A nurse aid, or nursing assistant, performs a variety of duties that range from cleaning and bathing patients or residents in a nursing home to assisting patients with toileting and other daily living needs, according to the U.S. Bureau of Labor Statistics. They may also feed patients or serve meals.Continue Reading
Other duties of nursing assistants include transferring, repositioning and turning patients confined to wheelchairs or beds, notes the BLS. The aid may record and listen to patients’ health problems and notify nursing staff of these issues. Nursing assistants also measure patients’ vital signs, including temperature and blood pressure, and record patients’ weights. Depending on state regulations and specific training, nurse aids sometimes dispense patient medications. In some situations, aids may provide housekeeping services or transport patients from one area to another.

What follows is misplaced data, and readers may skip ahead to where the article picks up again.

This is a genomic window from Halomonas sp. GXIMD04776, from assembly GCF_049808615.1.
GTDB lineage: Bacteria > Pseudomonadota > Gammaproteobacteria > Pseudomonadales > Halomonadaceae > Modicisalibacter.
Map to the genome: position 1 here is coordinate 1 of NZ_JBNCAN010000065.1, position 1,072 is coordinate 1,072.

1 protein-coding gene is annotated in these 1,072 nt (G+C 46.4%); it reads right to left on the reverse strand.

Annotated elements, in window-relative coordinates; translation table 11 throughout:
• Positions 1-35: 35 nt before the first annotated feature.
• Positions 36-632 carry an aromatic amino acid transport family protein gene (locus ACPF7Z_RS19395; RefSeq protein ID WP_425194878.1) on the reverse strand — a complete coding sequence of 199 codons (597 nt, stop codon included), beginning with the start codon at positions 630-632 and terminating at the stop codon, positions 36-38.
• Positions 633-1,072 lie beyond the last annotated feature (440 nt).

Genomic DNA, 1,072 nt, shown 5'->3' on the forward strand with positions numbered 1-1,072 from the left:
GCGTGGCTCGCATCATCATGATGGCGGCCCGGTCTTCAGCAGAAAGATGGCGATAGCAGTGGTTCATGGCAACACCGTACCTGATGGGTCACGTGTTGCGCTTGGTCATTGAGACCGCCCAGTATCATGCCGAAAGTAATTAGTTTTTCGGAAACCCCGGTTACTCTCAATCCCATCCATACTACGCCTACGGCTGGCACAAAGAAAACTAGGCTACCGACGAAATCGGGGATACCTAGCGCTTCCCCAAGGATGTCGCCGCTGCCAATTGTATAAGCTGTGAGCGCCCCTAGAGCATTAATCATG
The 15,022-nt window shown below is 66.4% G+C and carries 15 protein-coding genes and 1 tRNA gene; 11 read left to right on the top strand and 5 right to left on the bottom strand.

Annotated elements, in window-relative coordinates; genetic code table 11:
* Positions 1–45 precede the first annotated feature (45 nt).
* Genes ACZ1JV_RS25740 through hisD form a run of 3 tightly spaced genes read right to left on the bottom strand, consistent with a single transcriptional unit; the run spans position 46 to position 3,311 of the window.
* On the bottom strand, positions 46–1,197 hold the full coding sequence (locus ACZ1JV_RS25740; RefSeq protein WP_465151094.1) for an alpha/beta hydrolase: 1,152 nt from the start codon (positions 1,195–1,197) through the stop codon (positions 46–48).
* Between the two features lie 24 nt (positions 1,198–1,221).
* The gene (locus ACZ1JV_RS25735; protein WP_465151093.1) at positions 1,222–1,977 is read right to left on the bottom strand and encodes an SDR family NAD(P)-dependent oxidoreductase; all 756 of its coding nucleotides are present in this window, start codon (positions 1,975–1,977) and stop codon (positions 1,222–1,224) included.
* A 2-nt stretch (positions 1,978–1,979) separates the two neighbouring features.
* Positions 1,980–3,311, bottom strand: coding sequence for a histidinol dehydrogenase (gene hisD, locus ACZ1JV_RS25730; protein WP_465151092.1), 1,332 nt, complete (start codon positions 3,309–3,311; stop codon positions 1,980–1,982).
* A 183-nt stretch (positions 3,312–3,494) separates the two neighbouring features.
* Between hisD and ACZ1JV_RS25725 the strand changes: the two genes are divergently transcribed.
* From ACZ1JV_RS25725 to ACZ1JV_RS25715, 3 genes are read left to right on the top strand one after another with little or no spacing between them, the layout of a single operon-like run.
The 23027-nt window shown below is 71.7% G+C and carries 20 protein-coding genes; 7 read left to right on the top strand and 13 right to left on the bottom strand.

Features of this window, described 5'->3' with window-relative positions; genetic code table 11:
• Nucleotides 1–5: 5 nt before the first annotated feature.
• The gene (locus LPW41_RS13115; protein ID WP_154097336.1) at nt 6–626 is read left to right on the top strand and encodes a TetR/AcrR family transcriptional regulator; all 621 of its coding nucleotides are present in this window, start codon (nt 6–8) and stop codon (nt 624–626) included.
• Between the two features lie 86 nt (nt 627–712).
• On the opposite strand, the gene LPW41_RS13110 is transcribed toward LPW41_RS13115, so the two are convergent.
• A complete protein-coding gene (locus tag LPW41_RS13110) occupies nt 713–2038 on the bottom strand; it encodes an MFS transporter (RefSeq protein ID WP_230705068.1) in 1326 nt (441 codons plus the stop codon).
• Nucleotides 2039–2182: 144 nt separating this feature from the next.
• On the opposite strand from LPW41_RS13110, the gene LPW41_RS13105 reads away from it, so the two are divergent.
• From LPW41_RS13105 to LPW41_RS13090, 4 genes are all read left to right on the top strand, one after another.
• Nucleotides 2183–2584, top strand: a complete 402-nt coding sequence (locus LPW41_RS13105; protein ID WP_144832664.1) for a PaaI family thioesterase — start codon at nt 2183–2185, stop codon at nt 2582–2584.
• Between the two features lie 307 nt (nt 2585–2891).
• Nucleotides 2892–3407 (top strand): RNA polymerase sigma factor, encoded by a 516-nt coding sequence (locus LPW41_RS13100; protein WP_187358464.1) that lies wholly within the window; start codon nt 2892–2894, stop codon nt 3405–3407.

In most states, nursing assistants complete state-approved programs that includes taking skills tests and competency exams before placement on the state’s nursing registry, reports the BLS. A criminal background check and continuing education is often required. Additional credentials for nursing aids allow them to work in a broader range of facilities. For example, an aid may seek out certification as a medication assistant or receive certification in a specific area. As of 2012, the median pay for a nursing assistant was $24,400 per year, or around $11.73 an hour.Learn more about Careers